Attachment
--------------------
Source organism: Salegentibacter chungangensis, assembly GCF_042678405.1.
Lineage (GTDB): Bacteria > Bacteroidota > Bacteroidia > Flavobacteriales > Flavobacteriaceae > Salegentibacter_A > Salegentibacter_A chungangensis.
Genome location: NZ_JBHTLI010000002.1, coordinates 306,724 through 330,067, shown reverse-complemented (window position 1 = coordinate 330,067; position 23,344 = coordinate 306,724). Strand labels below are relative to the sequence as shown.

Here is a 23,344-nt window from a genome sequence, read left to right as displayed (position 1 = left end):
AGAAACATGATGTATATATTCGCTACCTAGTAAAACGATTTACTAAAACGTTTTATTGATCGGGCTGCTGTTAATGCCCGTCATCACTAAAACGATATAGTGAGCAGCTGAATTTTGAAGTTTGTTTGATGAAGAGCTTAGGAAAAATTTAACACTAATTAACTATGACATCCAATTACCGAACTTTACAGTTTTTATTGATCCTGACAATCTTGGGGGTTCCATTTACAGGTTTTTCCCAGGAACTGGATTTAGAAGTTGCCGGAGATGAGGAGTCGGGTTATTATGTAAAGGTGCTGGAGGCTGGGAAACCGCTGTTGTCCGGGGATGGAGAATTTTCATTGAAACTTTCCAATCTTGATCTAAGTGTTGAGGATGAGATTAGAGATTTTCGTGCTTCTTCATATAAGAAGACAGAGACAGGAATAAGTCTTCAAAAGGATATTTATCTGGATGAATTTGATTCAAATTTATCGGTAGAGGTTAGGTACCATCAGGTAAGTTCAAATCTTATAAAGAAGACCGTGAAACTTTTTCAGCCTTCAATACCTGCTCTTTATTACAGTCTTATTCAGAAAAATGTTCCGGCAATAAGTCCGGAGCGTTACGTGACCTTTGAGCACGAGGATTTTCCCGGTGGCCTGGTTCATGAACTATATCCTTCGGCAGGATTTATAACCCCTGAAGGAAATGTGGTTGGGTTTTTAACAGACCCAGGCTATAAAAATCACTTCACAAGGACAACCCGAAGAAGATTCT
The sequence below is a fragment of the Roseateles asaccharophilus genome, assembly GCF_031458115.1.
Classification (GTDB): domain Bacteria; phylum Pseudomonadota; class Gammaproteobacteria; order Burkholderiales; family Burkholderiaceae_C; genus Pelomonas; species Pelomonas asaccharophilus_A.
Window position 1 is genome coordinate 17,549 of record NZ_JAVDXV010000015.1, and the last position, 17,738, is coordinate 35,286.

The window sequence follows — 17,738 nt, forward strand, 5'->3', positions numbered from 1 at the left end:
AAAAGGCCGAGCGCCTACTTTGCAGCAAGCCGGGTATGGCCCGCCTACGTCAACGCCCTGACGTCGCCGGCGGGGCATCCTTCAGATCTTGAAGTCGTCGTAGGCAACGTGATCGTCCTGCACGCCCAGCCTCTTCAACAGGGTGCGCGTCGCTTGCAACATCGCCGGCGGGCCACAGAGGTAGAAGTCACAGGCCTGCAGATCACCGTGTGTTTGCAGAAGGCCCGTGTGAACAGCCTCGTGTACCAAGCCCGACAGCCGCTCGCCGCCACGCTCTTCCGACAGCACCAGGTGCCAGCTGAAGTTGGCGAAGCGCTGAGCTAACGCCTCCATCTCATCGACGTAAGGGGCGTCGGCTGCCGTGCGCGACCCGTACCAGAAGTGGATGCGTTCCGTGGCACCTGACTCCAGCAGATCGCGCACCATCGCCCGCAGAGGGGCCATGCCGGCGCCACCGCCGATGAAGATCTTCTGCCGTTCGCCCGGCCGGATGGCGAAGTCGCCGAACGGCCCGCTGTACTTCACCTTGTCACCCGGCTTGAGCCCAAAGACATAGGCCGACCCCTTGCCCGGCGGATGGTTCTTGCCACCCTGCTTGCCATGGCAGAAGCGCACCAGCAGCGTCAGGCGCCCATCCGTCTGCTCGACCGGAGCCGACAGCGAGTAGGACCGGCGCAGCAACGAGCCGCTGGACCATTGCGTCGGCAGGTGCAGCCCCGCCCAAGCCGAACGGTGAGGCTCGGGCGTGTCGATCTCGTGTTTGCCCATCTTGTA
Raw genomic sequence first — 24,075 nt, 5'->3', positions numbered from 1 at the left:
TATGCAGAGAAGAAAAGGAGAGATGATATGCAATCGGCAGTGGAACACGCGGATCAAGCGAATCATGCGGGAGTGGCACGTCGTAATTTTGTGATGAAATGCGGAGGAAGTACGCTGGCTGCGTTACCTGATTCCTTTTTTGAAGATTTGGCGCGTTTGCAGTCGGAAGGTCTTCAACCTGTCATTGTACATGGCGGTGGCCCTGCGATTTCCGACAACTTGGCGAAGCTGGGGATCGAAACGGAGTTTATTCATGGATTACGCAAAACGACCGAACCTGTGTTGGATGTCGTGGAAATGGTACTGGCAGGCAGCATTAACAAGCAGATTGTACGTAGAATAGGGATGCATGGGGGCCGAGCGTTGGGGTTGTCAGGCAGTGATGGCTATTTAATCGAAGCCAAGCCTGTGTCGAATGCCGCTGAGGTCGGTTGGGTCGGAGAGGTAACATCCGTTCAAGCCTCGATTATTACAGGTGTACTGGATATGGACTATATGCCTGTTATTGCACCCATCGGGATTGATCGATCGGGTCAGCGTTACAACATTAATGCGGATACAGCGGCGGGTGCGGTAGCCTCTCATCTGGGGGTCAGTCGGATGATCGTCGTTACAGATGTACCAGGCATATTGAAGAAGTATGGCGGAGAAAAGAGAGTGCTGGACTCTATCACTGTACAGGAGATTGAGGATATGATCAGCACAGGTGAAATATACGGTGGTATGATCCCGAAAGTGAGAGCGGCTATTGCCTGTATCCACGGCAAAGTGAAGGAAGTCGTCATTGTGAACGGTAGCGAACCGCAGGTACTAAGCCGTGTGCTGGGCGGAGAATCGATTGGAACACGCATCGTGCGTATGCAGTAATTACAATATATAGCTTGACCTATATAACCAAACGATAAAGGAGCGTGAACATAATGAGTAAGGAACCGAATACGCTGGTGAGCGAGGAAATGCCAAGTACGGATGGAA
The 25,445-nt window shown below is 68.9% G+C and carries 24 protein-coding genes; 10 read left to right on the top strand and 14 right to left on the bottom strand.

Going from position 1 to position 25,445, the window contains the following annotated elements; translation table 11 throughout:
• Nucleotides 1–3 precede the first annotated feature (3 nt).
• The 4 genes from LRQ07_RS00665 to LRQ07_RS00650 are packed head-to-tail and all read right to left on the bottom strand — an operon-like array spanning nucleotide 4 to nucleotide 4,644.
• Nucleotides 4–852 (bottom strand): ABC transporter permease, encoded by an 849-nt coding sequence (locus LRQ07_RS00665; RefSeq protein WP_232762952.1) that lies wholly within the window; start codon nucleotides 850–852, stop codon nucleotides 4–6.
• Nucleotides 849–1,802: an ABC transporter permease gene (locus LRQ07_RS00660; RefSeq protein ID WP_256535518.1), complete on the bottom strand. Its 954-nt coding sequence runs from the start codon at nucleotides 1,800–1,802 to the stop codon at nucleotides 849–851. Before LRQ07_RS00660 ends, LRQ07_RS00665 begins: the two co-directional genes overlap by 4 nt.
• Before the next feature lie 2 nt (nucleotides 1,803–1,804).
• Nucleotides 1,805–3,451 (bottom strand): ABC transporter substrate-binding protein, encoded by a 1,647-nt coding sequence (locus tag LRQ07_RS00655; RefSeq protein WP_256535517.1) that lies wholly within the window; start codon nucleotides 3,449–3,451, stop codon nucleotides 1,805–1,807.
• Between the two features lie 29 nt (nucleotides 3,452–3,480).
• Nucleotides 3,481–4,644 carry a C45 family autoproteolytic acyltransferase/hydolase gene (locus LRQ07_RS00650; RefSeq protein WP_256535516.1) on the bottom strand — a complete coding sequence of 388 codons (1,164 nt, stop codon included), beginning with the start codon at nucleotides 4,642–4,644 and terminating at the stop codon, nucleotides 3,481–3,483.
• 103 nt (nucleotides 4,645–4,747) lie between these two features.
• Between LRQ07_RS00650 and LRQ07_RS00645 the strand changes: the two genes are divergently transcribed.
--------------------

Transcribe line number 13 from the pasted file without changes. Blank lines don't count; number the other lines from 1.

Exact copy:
The 25,445-nt window shown below is 68.9% G+C and carries 24 protein-coding genes; 10 read left to right on the top strand and 14 right to left on the bottom strand.